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Frequently Asked Questions


Q— What breed of dog do you run?

A— We run Alaskan huskies. They are a special mix breed that is bred for their strength, endurance, and speed. Must competitive musher run Alaskan huskies, but there are a few Siberian husky teams too.


Q— How often do they run?

A— The dogs for the most part get some of April through September off, with light exercises. By September, the dogs get back to training with a four wheeler till the snow hits. They start back running short 5 mile runs with breaks to build strength and endurance back up. We try to run almost daily, but just like human athletes the dogs need rest times too.


Q—How long do they run for once trained up?

A—Every musher is different on how they run. Depending on weather and trail conditions, we like to train our dogs to run about 50-70 miles at a time. That’s miles ran till stopping and feeding a big meal and resting the dogs; they will get snacks, little water, or rest stops here and there while running long runs like that. Most of the top Iditarod teams average a little over 100 miles a day, but it depends on the dogs, how they have been trained, and conditions. When it’s colder the dogs will run faster and a little longer than when it’s warmer.


Q— Do the dogs get cold?

A—The dogs like the temperature best when it is between 10f and -10f. When it is too warm some dogs can over heat, so when it is in the 20s we have to keep an eye on a few of ours. It’s just like when a human goes out for a jog on a cool morning with a light coat on, the body produces heat and causes sweat, same goes for dogs, except they can’t take their fur jacket off to cool down. When it starts getting colder we have different types of dog coats depending on the weather.


Q— Do their feet get cold?

A—Dogs actually sweat through their feet. The booties that they wear on their feet are to protect them. The snow can build up in the webbing of their feet to make ice balls. These ice balls can cut their feet, making where they can’t run until healed. The booties are warn anytime they go out for long runs, when it’s really cold, and depending on snow conditions.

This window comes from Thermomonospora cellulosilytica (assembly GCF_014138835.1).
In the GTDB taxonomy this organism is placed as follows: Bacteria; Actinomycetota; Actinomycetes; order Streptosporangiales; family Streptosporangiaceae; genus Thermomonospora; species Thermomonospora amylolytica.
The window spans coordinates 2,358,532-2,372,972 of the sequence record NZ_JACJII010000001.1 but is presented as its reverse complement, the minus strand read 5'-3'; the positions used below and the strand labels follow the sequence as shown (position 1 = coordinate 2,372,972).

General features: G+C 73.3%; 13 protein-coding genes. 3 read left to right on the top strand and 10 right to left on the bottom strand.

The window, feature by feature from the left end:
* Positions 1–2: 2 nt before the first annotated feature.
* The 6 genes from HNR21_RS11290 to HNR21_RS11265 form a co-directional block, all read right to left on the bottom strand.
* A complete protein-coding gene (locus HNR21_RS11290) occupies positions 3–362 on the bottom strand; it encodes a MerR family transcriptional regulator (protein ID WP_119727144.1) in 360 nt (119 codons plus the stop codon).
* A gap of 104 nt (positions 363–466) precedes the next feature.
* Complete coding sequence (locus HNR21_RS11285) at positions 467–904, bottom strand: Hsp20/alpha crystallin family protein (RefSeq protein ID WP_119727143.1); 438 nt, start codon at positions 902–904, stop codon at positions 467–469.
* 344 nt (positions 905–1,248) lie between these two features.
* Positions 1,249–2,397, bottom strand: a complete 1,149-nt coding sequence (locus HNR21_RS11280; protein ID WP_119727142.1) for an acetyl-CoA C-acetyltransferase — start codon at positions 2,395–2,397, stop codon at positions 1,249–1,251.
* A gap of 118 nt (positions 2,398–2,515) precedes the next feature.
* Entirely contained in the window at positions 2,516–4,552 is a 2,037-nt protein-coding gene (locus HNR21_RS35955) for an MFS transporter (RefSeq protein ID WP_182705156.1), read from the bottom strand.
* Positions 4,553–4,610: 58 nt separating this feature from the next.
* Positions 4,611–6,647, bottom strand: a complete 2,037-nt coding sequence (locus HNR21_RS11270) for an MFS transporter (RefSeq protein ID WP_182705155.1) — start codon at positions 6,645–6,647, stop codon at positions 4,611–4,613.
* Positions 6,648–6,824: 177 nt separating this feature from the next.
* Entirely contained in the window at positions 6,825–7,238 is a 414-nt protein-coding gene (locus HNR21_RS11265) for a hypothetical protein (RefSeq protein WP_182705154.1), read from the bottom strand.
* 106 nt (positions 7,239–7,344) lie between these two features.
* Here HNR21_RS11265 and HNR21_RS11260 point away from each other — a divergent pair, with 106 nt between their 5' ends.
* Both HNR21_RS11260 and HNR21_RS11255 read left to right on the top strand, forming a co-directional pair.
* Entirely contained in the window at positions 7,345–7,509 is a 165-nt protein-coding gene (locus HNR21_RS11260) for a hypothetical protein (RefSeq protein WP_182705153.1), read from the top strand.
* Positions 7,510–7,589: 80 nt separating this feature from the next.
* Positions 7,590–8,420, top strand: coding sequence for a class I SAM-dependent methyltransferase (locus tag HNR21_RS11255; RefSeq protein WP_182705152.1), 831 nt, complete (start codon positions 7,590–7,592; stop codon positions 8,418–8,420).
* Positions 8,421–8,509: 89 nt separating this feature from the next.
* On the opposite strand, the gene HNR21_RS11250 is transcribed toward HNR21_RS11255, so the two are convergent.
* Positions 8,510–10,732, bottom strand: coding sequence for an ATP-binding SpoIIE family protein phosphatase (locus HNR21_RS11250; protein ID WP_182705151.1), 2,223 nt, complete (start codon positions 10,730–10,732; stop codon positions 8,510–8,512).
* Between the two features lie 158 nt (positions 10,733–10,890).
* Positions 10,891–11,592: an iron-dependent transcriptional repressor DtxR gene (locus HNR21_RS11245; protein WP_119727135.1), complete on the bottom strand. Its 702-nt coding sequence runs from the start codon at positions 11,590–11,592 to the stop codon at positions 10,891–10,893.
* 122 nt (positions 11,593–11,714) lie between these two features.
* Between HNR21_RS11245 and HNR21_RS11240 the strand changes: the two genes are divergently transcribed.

Q—How old are they when they start, finish running?

A—Sled dogs are born to run. The pups grow up doing certain things like free running and getting the hang of things like climbing over small obstacles. At about 4 months, the pups get use to wearing a harness. Then a few months later, they start pulling small stuff and build up to heavier stuff. They then start pulling a sled for about a half mile and slowly build up to longer runs, not too long through maybe a couple miles. A sled dog is about two years when they get to run a med distance (100-300mile) race. The dogs are all different, just like humans, so it’s hard to give a certain age most are around nine or ten when they slow down too much for a race team.


Q—What happens to a dog once they are done racing?

AOnce the dogs have retired from the racing team, most of them still run with smaller teams and are used for sled rides. Sometimes dogs are rehomed, and sometimes they may have injuries that cause them to not be able to run. Our kennel has a big fenced in yard where the dogs can run free. We also have a few that have become house dogs.


Q—How fast do they run?

A—Our dogs normally run 8-10mph depending on the conditions. If it is too warm the dogs will slow down. Also if there is a foot of snow on the trail, as pose to a smooth trail, the dogs will go slower, because of more resistance.


Q—where does the sled rides in willow take place?

A—We run our longer rides out of Eagle Quest Lodge in Willow. It is a safe place to run sled rides. People are able to go inside warm up, change clothes, and they even have great food.


Q—What should we wear?

A—It is always best to dress warm and in layers. If you are concerned with clothing let us know, as we may have some to offer.


Q—How old do you have to be for a sled ride?

A—There is not an age limit, it really depends on the person and type of ride. We have had month old babies with adult on shorter rides.




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